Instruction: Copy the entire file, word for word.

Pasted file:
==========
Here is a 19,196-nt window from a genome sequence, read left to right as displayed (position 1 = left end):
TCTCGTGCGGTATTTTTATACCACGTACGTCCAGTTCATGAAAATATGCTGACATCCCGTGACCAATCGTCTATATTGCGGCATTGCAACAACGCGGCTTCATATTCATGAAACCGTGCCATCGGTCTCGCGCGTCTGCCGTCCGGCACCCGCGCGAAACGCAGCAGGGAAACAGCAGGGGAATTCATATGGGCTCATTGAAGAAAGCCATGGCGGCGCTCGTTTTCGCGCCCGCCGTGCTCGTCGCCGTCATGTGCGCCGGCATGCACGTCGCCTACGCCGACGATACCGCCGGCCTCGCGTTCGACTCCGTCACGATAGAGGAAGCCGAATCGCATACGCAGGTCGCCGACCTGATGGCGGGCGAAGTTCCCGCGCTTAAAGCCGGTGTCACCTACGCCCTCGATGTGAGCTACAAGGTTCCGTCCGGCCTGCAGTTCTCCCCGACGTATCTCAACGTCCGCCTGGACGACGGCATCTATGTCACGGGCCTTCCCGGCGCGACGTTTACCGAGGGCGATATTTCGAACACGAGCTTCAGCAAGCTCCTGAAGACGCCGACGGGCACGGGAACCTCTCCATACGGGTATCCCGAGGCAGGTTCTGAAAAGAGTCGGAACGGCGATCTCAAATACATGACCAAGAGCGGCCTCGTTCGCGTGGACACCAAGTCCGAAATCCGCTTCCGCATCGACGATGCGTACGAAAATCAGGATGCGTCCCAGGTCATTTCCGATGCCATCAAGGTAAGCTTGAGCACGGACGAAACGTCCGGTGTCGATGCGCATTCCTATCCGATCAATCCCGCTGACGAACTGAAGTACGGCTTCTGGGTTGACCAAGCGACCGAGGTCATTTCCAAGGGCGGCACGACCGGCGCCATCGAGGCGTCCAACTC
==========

Here is a 19,196-nt window from a genome sequence, read left to right as displayed (position 1 = left end):
TCTCGTGCGGTATTTTTATACCACGTACGTCCAGTTCATGAAAATATGCTGACATCCCGTGACCAATCGTCTATATTGCGGCATTGCAACAACGCGGCTTCATATTCATGAAACCGTGCCATCGGTCTCGCGCGTCTGCCGTCCGGCACCCGCGCGAAACGCAGCAGGGAAACAGCAGGGGAATTCATATGGGCTCATTGAAGAAAGCCATGGCGGCGCTCGTTTTCGCGCCCGCCGTGCTCGTCGCCGTCATGTGCGCCGGCATGCACGTCGCCTACGCCGACGATACCGCCGGCCTCGCGTTCGACTCCGTCACGATAGAGGAAGCCGAATCGCATACGCAGGTCGCCGACCTGATGGCGGGCGAAGTTCCCGCGCTTAAAGCCGGTGTCACCTACGCCCTCGATGTGAGCTACAAGGTTCCGTCCGGCCTGCAGTTCTCCCCGACGTATCTCAACGTCCGCCTGGACGACGGCATCTATGTCACGGGCCTTCCCGGCGCGACGTTTACCGAGGGCGATATTTCGAACACGAGCTTCAGCAAGCTCCTGAAGACGCCGACGGGCACGGGAACCTCTCCATACGGGTATCCCGAGGCAGGTTCTGAAAAGAGTCGGAACGGCGATCTCAAATACATGACCAAGAGCGGCCTCGTTCGCGTGGACACCAAGTCCGAAATCCGCTTCCGCATCGACGATGCGTACGAAAATCAGGATGCGTCCCAGGTCATTTCCGATGCCATCAAGGTAAGCTTGAGCACGGACGAAACGTCCGGTGTCGATGCGCATTCCTATCCGATCAATCCCGCTGACGAACTGAAGTACGGCTTCTGGGTTGACCAAGCGACCGAGGTCATTTCCAAGGGCGGCACGACCGGCGCCATCGAGGCGTCCAACTC